Does your husband have a lot of pain? My Dad had Codeine as well as paracetamol, and he was ok with that in the majority of the illness.
With regards to the palliative team calling round, could you have a word with them before they speak to your husband? Just so they don't uoset him. I think as they have done this hundreds of times, it becomes routine and they can be quite blunt regarding the future.
That aside, lovely to read he has been out and about and enjoying life. That is what it is about, quality of life, and you both should embrace that.

Really hope today goes well. I hope you get someone nice, and that your husbands restores a little bit of faith.

Leila xx

Marmalade

Re: High blood sugar

Postby Marmalade » Fri Apr 08, 2016 5:32 pm

Hi Leila,

The hospice palliative care team people came and were good. As you say, a little it blunt but in a way I think we prefer that. Our daughter is a hospital doctor living 2 hours away from us but she has been here today and tells us that the HbA1c score is a measure of what has been happening over the last 100 days and that a few days thinking about it is not going to make much difference. It's high but not astronomic in the scheme of things. Both she and the palliative care care team have said that he doesn't have to do anything but that he may find trying something to bring the sugar down a little may help him as things progress and if one drug upsets his tummy another may not. Our daughter also suggested that she come with us to see the GP and agree the priorities for his ongoing care. We all agreed she is right to help us iron this out as he is still being called for various routine screening appointments and the GP is trying to manage risks when prescribing pain medication alongside his warfarin and other heart/anti stroke medication. We feel that we have now moved into the last months of his life and that the focus should be entirely on keeping him comfortable as opposed to preventing secondary health problems. We hope that we can all then just have the one focus and gear medication and nursing to this end. We have an appointment for next Thursday. The palliative care team have suggested we join a short course called "coping" designed for patient and carer and I think my husband is inclined to give it a try. Just want to say that it does help to be able to post on here and even a short note from others helps with the sense of awful loneliness. Thank you all, Miriam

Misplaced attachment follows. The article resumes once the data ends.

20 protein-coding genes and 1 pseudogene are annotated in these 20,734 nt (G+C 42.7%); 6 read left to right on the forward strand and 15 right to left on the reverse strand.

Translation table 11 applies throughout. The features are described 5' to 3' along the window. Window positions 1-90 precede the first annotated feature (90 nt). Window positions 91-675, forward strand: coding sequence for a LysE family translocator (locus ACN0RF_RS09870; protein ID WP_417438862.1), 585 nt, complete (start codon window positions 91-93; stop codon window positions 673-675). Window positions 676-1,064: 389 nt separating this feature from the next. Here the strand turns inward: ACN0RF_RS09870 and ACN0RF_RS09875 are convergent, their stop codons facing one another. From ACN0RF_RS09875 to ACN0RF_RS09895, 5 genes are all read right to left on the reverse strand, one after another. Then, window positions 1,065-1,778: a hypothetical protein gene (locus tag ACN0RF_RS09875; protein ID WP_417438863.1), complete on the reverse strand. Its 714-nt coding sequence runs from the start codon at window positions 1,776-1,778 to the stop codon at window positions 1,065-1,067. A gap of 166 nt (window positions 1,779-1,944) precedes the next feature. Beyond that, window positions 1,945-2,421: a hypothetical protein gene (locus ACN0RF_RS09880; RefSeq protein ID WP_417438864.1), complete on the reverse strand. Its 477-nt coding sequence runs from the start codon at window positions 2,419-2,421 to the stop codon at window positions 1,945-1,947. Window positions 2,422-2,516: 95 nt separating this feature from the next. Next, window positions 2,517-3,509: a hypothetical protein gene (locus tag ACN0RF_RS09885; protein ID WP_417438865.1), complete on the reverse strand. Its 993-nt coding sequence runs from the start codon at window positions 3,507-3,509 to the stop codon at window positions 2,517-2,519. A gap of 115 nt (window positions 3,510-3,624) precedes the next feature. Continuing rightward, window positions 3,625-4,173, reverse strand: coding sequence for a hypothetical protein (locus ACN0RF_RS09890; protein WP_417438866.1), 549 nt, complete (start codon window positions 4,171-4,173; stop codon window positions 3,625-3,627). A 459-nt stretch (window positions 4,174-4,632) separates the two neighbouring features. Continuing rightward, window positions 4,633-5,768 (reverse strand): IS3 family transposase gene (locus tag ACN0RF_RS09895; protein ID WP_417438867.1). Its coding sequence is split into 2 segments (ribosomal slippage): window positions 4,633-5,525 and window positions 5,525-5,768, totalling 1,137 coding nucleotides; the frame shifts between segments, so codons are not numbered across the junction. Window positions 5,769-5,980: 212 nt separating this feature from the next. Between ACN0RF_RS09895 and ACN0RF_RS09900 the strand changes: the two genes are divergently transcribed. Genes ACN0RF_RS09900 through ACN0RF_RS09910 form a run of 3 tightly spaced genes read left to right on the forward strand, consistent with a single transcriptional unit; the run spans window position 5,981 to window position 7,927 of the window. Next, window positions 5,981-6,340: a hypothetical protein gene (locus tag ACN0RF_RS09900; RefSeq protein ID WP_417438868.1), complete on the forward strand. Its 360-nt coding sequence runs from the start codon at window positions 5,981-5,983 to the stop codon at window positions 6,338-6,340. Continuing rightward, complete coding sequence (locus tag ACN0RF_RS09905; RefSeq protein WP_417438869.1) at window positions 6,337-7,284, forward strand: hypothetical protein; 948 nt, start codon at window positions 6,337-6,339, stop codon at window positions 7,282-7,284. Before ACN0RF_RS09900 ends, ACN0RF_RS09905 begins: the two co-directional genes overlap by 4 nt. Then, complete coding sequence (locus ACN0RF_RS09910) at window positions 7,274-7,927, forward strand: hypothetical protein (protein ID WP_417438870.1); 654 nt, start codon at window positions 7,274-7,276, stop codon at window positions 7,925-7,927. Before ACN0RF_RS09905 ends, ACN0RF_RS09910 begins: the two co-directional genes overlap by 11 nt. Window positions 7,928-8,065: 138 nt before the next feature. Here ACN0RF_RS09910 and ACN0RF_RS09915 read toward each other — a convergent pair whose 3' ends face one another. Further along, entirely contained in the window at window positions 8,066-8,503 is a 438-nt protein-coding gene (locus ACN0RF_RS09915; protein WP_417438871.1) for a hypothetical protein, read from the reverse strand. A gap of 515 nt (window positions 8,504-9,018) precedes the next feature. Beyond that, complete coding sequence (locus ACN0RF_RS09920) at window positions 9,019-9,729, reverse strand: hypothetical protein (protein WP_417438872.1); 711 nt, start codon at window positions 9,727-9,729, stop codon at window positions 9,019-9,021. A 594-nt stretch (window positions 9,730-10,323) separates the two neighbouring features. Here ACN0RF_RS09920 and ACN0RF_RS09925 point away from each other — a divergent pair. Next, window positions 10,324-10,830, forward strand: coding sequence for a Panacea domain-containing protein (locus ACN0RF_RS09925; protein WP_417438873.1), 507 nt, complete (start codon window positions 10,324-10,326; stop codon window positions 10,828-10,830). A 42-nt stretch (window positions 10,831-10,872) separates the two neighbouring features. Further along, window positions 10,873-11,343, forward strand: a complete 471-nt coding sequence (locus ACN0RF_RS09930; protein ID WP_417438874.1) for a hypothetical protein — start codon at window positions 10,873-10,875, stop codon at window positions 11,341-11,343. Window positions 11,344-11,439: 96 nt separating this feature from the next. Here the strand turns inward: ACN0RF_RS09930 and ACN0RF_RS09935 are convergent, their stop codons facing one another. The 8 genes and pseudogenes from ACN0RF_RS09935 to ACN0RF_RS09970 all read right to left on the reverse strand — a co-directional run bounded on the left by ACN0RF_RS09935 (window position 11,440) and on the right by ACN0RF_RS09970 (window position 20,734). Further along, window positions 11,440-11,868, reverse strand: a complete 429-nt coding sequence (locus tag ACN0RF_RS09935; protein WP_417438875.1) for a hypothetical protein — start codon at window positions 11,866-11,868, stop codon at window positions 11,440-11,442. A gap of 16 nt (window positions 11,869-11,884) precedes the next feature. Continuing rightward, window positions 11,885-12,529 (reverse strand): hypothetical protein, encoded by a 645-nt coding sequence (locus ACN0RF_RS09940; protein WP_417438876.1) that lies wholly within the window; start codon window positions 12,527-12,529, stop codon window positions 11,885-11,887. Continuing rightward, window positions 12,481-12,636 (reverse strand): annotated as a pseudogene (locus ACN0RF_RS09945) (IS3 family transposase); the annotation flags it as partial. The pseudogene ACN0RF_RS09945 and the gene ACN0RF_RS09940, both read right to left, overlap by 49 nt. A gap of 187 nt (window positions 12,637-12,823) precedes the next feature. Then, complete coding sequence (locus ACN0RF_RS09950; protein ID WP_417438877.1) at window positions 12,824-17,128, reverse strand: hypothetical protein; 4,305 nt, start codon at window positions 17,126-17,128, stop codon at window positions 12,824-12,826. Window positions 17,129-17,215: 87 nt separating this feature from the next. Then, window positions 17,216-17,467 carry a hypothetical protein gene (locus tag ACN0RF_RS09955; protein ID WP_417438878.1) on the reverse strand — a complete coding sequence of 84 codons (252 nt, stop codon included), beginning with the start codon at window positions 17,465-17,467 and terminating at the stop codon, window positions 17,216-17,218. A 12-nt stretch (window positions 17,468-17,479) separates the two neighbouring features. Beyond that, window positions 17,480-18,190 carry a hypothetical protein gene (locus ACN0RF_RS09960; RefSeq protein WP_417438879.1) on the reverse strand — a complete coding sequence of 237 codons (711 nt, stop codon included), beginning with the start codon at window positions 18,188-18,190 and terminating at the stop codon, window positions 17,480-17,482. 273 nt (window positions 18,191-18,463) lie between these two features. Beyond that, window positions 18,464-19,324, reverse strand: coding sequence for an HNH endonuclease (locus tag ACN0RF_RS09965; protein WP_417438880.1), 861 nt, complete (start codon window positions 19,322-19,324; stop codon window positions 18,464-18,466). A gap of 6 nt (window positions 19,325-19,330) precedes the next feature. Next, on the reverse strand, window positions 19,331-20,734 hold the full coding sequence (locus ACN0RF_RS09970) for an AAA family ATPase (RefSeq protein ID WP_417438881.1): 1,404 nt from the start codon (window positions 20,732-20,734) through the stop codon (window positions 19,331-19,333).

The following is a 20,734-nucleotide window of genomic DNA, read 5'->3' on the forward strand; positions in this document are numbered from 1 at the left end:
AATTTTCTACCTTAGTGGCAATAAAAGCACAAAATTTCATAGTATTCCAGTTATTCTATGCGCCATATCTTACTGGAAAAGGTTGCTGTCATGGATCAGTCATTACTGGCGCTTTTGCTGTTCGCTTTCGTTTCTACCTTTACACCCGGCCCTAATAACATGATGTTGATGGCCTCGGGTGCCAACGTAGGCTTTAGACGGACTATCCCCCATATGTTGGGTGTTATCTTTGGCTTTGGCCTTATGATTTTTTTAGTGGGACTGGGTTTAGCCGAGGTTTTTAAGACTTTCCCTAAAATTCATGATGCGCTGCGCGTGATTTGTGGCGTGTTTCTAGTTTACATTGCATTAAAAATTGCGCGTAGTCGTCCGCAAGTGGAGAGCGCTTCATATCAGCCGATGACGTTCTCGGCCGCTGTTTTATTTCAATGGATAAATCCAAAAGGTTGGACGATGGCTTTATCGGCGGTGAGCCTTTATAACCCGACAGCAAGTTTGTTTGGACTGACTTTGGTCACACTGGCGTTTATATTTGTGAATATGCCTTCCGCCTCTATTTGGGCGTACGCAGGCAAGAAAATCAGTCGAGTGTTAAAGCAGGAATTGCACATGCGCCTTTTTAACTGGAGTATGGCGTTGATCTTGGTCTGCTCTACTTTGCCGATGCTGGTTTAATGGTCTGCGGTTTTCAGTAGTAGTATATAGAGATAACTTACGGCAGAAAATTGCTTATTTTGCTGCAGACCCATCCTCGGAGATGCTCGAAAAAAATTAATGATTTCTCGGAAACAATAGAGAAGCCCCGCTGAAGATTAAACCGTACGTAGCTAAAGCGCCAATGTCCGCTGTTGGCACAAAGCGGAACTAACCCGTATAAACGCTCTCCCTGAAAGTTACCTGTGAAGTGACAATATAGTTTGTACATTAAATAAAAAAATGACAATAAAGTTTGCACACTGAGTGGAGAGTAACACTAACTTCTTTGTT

sandraW
Posts: 1047
Joined: Thu Oct 31, 2013 5:38 pm

Re: High blood sugar

Postby sandraW » Fri Apr 08, 2016 6:22 pm

Oh Miriam,
Its awful really that it helps so much that there are others that have either gone through the same thing, or are still going though it, but it does help to know that you are not alone. You will of course be shouldering all the worry so you don't have to pass it to your daughter or your hubby but that's what we do isn't it, put on that brave face. Your daughter will be a massive help for you in getting things sorted and as you say you can then all work towards helping your husband stay as healthy as he can and have some good quality to his life. Just to let you know that you are in our "family" too now and there will always be someone there when you need to let off some steam take care sandrax x